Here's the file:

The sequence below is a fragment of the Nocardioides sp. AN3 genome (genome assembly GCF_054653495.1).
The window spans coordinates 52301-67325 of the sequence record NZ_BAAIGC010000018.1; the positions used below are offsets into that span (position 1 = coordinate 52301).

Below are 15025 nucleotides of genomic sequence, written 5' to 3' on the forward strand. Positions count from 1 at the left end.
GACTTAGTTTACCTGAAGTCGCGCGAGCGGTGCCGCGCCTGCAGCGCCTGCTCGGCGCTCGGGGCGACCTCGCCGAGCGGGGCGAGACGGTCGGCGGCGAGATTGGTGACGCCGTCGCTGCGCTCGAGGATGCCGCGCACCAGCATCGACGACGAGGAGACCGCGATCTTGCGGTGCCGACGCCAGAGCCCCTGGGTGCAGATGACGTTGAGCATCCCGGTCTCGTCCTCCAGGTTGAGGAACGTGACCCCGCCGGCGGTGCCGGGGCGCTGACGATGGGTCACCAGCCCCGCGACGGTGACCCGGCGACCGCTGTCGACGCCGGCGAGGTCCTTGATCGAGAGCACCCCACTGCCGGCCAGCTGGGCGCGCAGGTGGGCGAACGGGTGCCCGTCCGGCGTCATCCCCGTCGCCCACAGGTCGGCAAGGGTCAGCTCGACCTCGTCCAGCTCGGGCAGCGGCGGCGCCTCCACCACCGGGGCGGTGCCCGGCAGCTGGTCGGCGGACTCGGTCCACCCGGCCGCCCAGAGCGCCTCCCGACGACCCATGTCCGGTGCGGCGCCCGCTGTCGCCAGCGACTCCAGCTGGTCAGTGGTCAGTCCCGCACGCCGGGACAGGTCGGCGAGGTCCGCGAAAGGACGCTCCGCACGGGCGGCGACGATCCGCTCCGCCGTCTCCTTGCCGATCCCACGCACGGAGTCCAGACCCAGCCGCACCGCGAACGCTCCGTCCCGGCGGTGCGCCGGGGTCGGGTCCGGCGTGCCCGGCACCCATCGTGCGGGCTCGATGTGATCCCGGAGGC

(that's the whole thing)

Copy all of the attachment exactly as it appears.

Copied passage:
The sequence below is a fragment of the Nocardioides sp. AN3 genome (genome assembly GCF_054653495.1).
The window spans coordinates 52301-67325 of the sequence record NZ_BAAIGC010000018.1; the positions used below are offsets into that span (position 1 = coordinate 52301).

Below are 15025 nucleotides of genomic sequence, written 5' to 3' on the forward strand. Positions count from 1 at the left end.
GACTTAGTTTACCTGAAGTCGCGCGAGCGGTGCCGCGCCTGCAGCGCCTGCTCGGCGCTCGGGGCGACCTCGCCGAGCGGGGCGAGACGGTCGGCGGCGAGATTGGTGACGCCGTCGCTGCGCTCGAGGATGCCGCGCACCAGCATCGACGACGAGGAGACCGCGATCTTGCGGTGCCGACGCCAGAGCCCCTGGGTGCAGATGACGTTGAGCATCCCGGTCTCGTCCTCCAGGTTGAGGAACGTGACCCCGCCGGCGGTGCCGGGGCGCTGACGATGGGTCACCAGCCCCGCGACGGTGACCCGGCGACCGCTGTCGACGCCGGCGAGGTCCTTGATCGAGAGCACCCCACTGCCGGCCAGCTGGGCGCGCAGGTGGGCGAACGGGTGCCCGTCCGGCGTCATCCCCGTCGCCCACAGGTCGGCAAGGGTCAGCTCGACCTCGTCCAGCTCGGGCAGCGGCGGCGCCTCCACCACCGGGGCGGTGCCCGGCAGCTGGTCGGCGGACTCGGTCCACCCGGCCGCCCAGAGCGCCTCCCGACGACCCATGTCCGGTGCGGCGCCCGCTGTCGCCAGCGACTCCAGCTGGTCAGTGGTCAGTCCCGCACGCCGGGACAGGTCGGCGAGGTCCGCGAAAGGACGCTCCGCACGGGCGGCGACGATCCGCTCCGCCGTCTCCTTGCCGATCCCACGCACGGAGTCCAGACCCAGCCGCACCGCGAACGCTCCGTCCCGGCGGTGCGCCGGGGTCGGGTCCGGCGTGCCCGGCACCCATCGTGCGGGCTCGATGTGATCCCGGAGGC